Saturday, August 21, 2010

Book-A-Day 2010 # 199 (8/21) -- Only One Wish by Mia Ikumi

Every so often, I try to make sure I read a cluster of really girly books -- ones that are entirely outside my personal experience, and deeply concerned with the thoughts and feelings of the other half of the human race. (And it's easier to that with manga/graphic novels, since each book takes less time.) I seem to be in another one of those clusters right now, with Raina Telgemeier's Smile and this book, which is amazingly girly in ways I rarely even think about.

Only One Wish collects four related stories in what could easily have been an open-ended series; the lack of a "Volume 1" in the title gives me the hint that there aren't any more, but I could easily be mistaken. The setup is that there's an "angel" -- who acts as the horror-host for these very vaguely horrific stories -- who will grant one wish to someone who texts her at her secret cellphone number...which you can find out by climbing the stairs up from the top floor of your school at midnight and reading it in the mirror on the landing. (You also seem to use the secret angel-phone that appears near that top landing, but the narration never mentions whether that's required.)

And the people who do the texting, and wishing, are entirely schoolgirls -- schoolgirls who wish for cute boys, to not be dead (so that they can chase cute boys), to shrink a cute boy so she can keep him like a doll, or to...actually, the fourth story is about another cute boy, but the angel is just the host; she doesn't get involved in the text-messaging, though she does watch the girl and boy text-message each other. All those girls are all young and bubbly and terribly (even stereotypically) feminine, concerned with their phones, with cuteness, with the boys they like and the boys that like them, and (almost as important as boys!) their friends.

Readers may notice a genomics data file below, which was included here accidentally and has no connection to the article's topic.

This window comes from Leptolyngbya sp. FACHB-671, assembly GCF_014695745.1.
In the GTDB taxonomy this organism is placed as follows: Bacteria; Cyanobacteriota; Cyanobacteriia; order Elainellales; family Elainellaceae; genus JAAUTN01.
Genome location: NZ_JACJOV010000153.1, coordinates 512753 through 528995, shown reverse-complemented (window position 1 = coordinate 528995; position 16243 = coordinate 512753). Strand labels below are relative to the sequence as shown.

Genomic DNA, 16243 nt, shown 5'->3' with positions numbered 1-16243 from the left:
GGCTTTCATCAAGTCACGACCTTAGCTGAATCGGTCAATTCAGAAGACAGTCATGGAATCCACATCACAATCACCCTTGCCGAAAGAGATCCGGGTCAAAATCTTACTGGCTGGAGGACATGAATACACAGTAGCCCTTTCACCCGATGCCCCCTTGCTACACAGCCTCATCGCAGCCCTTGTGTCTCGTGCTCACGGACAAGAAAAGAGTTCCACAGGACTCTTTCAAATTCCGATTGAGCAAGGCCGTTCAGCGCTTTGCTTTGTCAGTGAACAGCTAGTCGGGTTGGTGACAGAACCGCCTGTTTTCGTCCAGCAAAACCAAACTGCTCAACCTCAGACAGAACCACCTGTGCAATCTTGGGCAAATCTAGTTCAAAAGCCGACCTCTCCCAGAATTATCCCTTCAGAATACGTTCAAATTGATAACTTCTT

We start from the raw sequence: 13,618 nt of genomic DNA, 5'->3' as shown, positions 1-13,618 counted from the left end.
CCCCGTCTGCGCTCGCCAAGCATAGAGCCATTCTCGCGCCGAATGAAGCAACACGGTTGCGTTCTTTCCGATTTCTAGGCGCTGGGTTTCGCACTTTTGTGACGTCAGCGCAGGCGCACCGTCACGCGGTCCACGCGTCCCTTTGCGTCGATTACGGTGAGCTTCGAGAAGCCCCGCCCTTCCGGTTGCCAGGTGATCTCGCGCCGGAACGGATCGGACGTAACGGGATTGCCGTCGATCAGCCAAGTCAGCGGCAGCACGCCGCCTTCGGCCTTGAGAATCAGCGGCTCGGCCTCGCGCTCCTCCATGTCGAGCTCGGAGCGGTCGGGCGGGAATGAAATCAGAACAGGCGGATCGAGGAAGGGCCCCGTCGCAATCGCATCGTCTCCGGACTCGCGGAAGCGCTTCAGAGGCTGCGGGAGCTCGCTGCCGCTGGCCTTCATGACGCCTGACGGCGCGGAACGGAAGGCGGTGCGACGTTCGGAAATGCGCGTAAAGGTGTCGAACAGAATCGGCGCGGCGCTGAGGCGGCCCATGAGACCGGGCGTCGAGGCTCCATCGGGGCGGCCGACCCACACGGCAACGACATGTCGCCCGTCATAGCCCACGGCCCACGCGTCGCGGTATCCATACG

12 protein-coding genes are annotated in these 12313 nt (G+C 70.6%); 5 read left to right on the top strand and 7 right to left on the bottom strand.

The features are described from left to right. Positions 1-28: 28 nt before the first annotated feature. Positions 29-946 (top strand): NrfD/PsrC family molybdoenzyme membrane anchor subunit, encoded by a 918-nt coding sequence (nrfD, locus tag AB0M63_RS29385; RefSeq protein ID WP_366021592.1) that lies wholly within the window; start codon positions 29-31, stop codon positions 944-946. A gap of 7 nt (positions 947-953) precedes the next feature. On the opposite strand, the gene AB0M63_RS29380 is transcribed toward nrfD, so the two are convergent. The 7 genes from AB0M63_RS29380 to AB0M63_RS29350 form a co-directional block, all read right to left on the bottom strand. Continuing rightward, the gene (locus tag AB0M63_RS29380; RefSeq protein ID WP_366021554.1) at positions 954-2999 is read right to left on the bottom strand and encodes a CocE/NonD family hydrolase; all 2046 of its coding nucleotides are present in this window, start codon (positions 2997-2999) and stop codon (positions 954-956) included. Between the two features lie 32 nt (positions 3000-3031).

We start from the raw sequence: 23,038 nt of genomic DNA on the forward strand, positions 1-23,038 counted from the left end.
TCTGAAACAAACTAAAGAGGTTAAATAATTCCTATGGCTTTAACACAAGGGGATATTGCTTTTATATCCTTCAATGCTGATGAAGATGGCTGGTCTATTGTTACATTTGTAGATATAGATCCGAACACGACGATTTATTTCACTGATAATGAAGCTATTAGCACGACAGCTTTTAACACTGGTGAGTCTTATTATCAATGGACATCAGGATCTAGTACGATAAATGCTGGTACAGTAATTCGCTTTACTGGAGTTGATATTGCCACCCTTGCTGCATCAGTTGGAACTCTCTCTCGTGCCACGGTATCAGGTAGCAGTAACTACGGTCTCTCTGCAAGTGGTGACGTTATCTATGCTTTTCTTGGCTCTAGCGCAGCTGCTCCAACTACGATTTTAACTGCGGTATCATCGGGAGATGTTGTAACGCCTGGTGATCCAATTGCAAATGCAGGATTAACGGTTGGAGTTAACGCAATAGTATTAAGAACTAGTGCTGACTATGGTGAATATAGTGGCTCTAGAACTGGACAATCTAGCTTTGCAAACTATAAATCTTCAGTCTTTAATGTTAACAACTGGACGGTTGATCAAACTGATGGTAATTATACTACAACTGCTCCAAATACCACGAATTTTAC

The angel declares that these are horror stories, but it's a very, very mild horror -- the horror of losing your best friends in the whole wide world, or of the cute boy rejecting you, rather than, say, the horror of being tortured to death by someone ugly, large, and cackling. (I'm not fond of more traditional horror, though, so I didn't mind the lack.) They're atmospheric, vaguely creepy stories...if you're a Japanese schoolgirl, or the equivalent. Otherwise, they're cute and mild and difficult not to look down on from a great height. But if you ever wanted a lot of pictures of a shojo girl wearing both a sailor suit and a witch hat, you are amazingly in luck!
Book-A-Day 2010: The Epic Index

No comments:

Post a Comment